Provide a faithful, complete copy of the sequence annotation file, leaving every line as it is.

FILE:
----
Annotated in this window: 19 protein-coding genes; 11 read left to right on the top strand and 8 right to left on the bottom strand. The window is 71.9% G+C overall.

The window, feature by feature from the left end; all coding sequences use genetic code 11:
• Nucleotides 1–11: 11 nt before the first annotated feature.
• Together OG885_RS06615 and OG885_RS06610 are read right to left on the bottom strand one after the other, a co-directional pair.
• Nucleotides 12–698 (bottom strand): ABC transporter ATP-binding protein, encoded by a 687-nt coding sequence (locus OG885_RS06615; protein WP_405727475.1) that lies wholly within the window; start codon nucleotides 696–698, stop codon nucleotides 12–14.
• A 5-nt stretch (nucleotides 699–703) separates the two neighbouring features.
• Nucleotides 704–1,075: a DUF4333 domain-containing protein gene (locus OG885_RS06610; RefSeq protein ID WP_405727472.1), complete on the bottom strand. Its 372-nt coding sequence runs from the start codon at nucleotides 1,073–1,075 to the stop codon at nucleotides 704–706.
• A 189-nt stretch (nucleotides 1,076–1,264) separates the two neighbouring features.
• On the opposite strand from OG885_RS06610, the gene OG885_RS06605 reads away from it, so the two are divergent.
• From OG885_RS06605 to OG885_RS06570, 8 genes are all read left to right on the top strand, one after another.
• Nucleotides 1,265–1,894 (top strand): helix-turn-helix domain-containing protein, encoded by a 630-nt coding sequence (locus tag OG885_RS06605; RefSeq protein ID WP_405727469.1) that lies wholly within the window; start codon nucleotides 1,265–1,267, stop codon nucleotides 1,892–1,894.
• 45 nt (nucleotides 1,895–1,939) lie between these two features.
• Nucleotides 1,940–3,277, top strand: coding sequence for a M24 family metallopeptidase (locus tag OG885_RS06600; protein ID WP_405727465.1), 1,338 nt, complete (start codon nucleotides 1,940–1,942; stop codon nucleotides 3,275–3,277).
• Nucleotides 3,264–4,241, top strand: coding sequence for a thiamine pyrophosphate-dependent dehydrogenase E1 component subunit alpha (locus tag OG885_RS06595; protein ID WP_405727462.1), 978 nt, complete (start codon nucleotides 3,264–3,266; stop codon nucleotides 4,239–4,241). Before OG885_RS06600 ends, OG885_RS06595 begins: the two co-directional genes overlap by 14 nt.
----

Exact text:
Annotated in this window: 19 protein-coding genes; 11 read left to right on the top strand and 8 right to left on the bottom strand. The window is 71.9% G+C overall.

The window, feature by feature from the left end; all coding sequences use genetic code 11:
• Nucleotides 1–11: 11 nt before the first annotated feature.
• Together OG885_RS06615 and OG885_RS06610 are read right to left on the bottom strand one after the other, a co-directional pair.
• Nucleotides 12–698 (bottom strand): ABC transporter ATP-binding protein, encoded by a 687-nt coding sequence (locus OG885_RS06615; protein WP_405727475.1) that lies wholly within the window; start codon nucleotides 696–698, stop codon nucleotides 12–14.
• A 5-nt stretch (nucleotides 699–703) separates the two neighbouring features.
• Nucleotides 704–1,075: a DUF4333 domain-containing protein gene (locus OG885_RS06610; RefSeq protein ID WP_405727472.1), complete on the bottom strand. Its 372-nt coding sequence runs from the start codon at nucleotides 1,073–1,075 to the stop codon at nucleotides 704–706.
• A 189-nt stretch (nucleotides 1,076–1,264) separates the two neighbouring features.
• On the opposite strand from OG885_RS06610, the gene OG885_RS06605 reads away from it, so the two are divergent.
• From OG885_RS06605 to OG885_RS06570, 8 genes are all read left to right on the top strand, one after another.
• Nucleotides 1,265–1,894 (top strand): helix-turn-helix domain-containing protein, encoded by a 630-nt coding sequence (locus tag OG885_RS06605; RefSeq protein ID WP_405727469.1) that lies wholly within the window; start codon nucleotides 1,265–1,267, stop codon nucleotides 1,892–1,894.
• 45 nt (nucleotides 1,895–1,939) lie between these two features.
• Nucleotides 1,940–3,277, top strand: coding sequence for a M24 family metallopeptidase (locus tag OG885_RS06600; protein ID WP_405727465.1), 1,338 nt, complete (start codon nucleotides 1,940–1,942; stop codon nucleotides 3,275–3,277).
• Nucleotides 3,264–4,241, top strand: coding sequence for a thiamine pyrophosphate-dependent dehydrogenase E1 component subunit alpha (locus tag OG885_RS06595; protein ID WP_405727462.1), 978 nt, complete (start codon nucleotides 3,264–3,266; stop codon nucleotides 4,239–4,241). Before OG885_RS06600 ends, OG885_RS06595 begins: the two co-directional genes overlap by 14 nt.